If there's such a thing as "ethical malware," the software security firm Symantec said it might have identified an example: a piece of code named Linux.Wifatch that has infected "tens of thousands" of routers but appears to work to protect those devices from different types of well-known, more damaging malware.
Wifatch was first described in November in a two-part post on a blog called "Loot Myself: Malware Analysis and Botnet tracking." It is a "sophisticated piece of code" that connects infected routers to a peer-to-peer network of other infected devices, according to Mario Ballano, a senior security response engineer at Symantec. Unlike other malware, however, Wifatch doesn't appear to be used for malicious purposes, he said.
Instead, the unusual malware apparently works to prevent further infections and sometimes even delivers a message telling device owners to change their Telnet passwords and/or update their firmware. Another aspect is that the source code contains a line of text famously used as an e-mail signature by software freedom activist and GNU Project founder Richard Stallman.
That text states, "To any NSA and FBI agents reading this: please consider whether defending the U.S. Constitution against all enemies, foreign or domestic, requires you to follow Snowden's example." Edward Snowden was a former government contractor who leaked classified information from the U.S. National Security Agency in 2013.
Like Something Out of a 'Hollywood Movie'
The Wifatch story "could well work as the script of a Hollywood movie or superhero comic," Ballano noted in an Oct. 1st post on Symantec's Security Response Blog.
Routers, along with a growing number of other networked household devices giving rise to the Internet of Things, "are becoming more interesting to cyber crooks" not because of the data they contain but because of their ability to connect to other devices and enable activities like distributed denial-of-service attacks, Ballano said. Such infections are also hard to detect so they can go unnoticed for long periods of time.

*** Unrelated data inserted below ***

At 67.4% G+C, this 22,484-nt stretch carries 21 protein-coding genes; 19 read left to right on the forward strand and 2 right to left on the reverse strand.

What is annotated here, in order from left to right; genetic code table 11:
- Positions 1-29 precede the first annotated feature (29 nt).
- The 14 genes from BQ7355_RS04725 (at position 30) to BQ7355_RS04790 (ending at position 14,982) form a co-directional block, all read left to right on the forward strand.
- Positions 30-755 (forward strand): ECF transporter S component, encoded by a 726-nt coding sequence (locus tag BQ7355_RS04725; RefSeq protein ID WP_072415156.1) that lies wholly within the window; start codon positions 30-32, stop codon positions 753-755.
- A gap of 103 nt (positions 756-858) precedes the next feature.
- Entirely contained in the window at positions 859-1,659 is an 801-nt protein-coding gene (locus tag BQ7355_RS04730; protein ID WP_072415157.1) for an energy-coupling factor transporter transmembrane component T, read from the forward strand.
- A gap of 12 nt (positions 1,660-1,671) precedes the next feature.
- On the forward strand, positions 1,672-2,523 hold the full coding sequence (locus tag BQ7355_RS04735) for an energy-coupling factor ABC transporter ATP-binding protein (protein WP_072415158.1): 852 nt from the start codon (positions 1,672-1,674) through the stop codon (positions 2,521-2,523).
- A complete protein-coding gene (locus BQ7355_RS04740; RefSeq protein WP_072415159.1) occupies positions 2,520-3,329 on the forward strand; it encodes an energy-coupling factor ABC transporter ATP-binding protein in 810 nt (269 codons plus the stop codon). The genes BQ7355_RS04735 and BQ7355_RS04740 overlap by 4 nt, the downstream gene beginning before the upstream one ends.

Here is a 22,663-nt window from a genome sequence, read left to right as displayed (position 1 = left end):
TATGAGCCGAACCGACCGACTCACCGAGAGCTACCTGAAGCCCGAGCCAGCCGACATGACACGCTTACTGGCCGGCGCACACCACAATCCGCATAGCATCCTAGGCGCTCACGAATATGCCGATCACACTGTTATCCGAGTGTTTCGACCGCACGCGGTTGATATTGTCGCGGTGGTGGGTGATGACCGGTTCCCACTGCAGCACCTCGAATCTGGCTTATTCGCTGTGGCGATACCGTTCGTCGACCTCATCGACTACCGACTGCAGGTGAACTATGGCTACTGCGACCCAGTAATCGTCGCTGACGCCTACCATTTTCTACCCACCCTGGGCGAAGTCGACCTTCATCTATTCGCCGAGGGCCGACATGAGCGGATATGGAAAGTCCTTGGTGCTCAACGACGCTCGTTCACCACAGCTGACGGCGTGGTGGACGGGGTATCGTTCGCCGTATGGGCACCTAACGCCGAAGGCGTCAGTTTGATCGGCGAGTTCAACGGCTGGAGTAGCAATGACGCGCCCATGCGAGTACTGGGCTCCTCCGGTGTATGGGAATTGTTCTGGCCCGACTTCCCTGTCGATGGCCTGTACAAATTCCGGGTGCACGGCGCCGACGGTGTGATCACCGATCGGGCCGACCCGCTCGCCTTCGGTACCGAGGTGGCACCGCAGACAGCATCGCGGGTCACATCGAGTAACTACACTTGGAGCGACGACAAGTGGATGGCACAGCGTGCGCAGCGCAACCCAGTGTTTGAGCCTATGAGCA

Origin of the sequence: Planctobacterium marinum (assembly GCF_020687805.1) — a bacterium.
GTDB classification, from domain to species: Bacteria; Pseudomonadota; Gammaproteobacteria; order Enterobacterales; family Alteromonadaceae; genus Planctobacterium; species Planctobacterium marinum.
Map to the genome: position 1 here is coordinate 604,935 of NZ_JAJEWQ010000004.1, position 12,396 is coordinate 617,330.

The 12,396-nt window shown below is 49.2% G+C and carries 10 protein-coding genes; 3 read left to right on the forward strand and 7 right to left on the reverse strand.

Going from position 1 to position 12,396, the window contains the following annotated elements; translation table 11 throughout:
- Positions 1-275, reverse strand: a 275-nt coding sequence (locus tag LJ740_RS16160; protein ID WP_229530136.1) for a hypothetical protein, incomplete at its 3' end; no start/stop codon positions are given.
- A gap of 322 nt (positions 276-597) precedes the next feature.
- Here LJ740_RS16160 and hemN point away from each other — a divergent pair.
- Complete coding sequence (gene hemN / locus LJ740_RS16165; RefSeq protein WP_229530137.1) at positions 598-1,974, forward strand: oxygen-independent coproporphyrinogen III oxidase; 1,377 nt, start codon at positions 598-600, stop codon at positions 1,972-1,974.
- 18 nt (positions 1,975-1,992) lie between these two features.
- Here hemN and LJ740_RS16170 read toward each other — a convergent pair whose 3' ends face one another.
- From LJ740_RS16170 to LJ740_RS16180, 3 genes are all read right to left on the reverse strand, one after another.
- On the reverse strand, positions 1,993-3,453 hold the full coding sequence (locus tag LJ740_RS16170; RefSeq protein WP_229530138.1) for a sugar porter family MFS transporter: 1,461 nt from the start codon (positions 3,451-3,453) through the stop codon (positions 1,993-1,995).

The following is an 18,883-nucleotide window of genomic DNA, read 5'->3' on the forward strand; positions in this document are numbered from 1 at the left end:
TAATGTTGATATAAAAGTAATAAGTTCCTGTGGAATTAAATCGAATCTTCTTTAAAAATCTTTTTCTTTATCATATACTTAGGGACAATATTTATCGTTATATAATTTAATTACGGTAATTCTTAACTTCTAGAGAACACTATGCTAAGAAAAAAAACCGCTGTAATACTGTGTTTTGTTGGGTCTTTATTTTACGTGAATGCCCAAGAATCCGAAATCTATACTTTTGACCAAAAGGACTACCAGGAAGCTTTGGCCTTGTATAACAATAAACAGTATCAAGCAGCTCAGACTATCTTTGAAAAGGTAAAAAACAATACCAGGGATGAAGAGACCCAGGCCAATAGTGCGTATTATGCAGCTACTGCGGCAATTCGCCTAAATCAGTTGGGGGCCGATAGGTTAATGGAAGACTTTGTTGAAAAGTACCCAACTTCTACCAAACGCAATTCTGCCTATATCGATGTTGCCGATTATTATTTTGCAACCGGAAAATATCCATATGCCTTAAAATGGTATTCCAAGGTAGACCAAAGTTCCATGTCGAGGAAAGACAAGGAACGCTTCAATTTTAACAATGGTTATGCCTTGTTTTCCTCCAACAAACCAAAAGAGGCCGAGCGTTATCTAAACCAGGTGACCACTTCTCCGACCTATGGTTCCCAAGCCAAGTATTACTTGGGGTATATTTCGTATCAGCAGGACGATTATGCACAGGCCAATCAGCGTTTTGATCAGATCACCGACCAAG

When it first learned of Wifatch, Symantec assumed the malware was just another example of such IoT threats. However, "The further we dug into Wifatch's code the more we had the feeling that there was something unusual about this threat," Ballano said. "For all intents and purposes, it appeared like the author was trying to secure infected devices instead of using them for malicious activities."
No Signs of Malicious Behavior
As part of its efforts to track emerging malware threats, Symantec operates a large network of so-called honeypots to collect samples of code from the wild and observe how they work in action. After monitoring Wifatch's peer-to-peer network for a number of months, however, the company's security team hasn't yet seen any signs of malicious activity, Ballano noted.
In addition to preventing other infections on devices, Wifatch also features easily accessed source code and debug messages that "enable easier analysis," according to Ballano. "It looks like the author wasn't particularly worried about others being able to inspect the code," he said.
Of the many devices that Symantec has found to contain Wifatch, 32 percent are in China, while the infection rate in the U.S. is just 5 percent. The vast majority (83 percent) of infections are in routers with ARM architectures; MIPS routers account for 10 percent; while 4 percent affect devices with SH4 architectures.
Resetting an infected router will remove the Wifatch malware, although it's possible any device could become infected again over time, so users should keep both software and firmware up to date and make sure they are not using default passwords, Ballano noted.
"There is no doubt that Linux.Wifatch is an interesting piece of code," Ballano said. "Whether the author's intentions were to use their creation for the good of other IoT users -- vigilante style -- or whether their intentions were more malicious remains to be seen."